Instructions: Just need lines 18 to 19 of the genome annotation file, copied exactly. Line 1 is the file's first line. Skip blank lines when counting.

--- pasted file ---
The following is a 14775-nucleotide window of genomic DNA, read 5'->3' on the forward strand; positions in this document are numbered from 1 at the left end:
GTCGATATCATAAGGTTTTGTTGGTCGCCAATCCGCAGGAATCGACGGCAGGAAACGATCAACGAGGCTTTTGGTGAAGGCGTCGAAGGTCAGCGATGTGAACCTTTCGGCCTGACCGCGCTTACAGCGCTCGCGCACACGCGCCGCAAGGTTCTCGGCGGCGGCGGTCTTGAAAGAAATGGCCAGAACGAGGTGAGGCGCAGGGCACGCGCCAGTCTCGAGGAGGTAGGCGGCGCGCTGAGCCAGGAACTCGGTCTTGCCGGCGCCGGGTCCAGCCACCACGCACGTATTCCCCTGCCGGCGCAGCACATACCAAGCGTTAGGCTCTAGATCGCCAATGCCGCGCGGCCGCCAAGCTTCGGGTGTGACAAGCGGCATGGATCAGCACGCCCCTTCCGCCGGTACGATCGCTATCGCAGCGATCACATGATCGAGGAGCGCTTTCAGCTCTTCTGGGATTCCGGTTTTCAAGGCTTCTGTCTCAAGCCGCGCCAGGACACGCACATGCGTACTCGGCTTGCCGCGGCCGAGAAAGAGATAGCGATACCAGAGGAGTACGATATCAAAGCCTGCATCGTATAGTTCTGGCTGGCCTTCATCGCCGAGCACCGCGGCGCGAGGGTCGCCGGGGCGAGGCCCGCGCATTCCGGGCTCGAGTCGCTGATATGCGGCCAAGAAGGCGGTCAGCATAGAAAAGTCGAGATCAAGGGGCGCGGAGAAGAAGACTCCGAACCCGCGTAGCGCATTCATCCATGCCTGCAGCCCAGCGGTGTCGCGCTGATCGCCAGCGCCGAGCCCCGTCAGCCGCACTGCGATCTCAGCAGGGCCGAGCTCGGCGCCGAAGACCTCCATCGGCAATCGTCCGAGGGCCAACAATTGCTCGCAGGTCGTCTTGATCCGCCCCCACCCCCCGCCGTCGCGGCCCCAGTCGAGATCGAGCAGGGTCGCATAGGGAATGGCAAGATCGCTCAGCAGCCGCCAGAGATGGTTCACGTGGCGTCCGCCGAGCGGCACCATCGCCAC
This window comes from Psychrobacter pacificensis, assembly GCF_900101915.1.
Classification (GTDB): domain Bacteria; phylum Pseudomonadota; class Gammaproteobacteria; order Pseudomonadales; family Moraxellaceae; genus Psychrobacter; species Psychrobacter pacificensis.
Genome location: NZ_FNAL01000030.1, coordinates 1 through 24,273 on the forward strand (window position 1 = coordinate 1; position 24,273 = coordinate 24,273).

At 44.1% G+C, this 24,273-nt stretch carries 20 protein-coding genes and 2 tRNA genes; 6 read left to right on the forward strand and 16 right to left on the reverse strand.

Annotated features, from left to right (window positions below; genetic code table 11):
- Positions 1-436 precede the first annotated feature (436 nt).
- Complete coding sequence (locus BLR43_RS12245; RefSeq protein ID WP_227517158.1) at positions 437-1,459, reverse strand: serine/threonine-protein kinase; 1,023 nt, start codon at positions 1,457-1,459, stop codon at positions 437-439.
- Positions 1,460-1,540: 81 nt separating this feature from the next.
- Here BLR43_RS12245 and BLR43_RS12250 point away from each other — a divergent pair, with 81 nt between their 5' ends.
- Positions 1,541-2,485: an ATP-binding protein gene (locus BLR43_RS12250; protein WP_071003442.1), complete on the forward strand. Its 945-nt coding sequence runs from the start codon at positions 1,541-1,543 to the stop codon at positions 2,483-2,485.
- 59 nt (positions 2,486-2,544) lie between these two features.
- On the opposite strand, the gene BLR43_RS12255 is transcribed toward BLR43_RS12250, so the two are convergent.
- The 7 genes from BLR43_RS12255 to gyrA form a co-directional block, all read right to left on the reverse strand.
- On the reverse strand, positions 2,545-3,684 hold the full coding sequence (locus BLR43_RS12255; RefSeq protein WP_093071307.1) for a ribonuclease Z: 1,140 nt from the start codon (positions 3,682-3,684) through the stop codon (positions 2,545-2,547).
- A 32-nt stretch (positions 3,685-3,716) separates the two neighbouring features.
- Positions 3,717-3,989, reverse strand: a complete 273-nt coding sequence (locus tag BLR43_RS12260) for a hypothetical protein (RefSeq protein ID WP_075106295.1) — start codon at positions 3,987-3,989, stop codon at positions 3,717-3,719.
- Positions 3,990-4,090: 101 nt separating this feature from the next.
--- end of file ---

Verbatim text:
- Positions 3,717-3,989, reverse strand: a complete 273-nt coding sequence (locus tag BLR43_RS12260) for a hypothetical protein (RefSeq protein ID WP_075106295.1) — start codon at positions 3,987-3,989, stop codon at positions 3,717-3,719.
- Positions 3,990-4,090: 101 nt separating this feature from the next.